Stanley Harrold. The Rise of Aggressive Abolitionism: Addresses to the Slaves. Lexington: University Press of Kentucky, 2004. x + 246 pp. $35.00 (cloth), ISBN 978-0-8131-2290-8.
Reviewed by Caleb McDaniel (Department of History, The Johns Hopkins University)
Published on H-SHEAR (September, 2004)
In 1842 and 1843, three Northern abolitionists--William Lloyd Garrison in Boston, and Gerrit Smith and Henry Highland Garnet in New York state--delivered separate "addresses" to the slaves of the United States. Stanley Harrold's most recent book analyzes these three addresses. Harrold deals admirably with the differences between Garrison, Smith, and Garnet, as well as the different circumstances under which each address was produced. But his main argument is that the three addresses, all of which approvingly raised the subjects of slave insurrection and escape, "each glorify slave rebelliousness" (p. 9) and together "reflect declining abolitionist commitment to peaceful persuasion directed at whites and expanding abolitionist involvement in slave escapes" (p. 2). In short, despite their differences, the addresses are presented by Harrold as signs of what he calls "the rise of aggressive abolitionism."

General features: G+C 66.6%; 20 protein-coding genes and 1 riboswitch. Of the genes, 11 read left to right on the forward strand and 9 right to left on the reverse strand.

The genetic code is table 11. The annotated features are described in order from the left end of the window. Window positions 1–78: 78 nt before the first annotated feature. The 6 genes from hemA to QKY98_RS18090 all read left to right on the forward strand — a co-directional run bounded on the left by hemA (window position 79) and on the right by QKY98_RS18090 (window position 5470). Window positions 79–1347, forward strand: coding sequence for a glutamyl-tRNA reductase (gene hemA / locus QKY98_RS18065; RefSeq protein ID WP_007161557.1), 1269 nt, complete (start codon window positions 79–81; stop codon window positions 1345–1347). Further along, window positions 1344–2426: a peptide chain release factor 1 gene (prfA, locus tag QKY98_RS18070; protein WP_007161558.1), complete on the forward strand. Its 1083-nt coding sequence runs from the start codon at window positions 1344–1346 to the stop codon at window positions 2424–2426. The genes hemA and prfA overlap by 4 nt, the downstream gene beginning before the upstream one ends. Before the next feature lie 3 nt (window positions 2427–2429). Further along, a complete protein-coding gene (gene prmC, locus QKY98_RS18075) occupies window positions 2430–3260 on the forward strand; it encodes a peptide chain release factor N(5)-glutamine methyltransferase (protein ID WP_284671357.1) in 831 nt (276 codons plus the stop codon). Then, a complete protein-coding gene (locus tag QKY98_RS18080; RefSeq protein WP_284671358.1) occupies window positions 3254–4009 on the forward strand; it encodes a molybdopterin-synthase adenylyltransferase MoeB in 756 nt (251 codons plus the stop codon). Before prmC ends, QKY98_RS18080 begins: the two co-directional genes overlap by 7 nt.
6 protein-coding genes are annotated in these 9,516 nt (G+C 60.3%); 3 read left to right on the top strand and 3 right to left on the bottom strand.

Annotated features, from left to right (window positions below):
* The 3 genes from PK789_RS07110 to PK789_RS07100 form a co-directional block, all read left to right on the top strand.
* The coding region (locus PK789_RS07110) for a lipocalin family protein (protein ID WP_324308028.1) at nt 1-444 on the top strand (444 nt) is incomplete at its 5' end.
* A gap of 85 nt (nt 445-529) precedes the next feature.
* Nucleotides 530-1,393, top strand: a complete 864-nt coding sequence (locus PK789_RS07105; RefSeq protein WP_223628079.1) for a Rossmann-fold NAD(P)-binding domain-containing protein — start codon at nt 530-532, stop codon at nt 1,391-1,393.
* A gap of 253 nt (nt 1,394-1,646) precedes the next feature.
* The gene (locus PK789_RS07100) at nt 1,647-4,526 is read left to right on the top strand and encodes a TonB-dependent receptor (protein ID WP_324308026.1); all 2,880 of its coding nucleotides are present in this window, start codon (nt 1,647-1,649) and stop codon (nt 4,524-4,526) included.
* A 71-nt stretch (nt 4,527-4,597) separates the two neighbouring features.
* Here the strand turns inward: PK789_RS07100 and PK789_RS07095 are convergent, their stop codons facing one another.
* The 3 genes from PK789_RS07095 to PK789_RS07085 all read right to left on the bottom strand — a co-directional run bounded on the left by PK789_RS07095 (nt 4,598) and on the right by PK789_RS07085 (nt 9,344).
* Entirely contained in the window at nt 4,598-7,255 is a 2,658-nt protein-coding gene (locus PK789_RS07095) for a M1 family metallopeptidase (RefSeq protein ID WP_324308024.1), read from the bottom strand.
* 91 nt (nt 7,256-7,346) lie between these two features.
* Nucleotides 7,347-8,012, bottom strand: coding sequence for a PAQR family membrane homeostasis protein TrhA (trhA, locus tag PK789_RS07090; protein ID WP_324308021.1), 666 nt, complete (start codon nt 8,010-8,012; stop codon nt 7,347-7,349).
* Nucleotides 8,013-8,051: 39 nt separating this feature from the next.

This book helpfully joins other recent works that have integrated abolitionist history by including white and black reformers within a single frame. It will also be useful to teachers and students, not least because it includes the full texts of all three addresses and several related primary documents at the end of the book. The Rise of Aggressive Abolitionism is therefore recommended for all students of antebellum history, even as it raises particularly provocative and open questions for antislavery specialists.
Harrold's latest book is an elegantly concise entry into his larger historiographical project, which has been developed in several earlier works focusing on the relationship between abolitionists and the South. Here Harrold reiterates his view that abolitionists were consistently oriented towards the South, or that they tried by the early 1840s to effect a "reorientation of the antislavery movement" Southward (p. ix). The Rise of Aggressive Abolitionism can thus be seen in some ways as a companion volume to Harrold's Subversives, published just last year, which examines interracial abolitionism in the District of Columbia.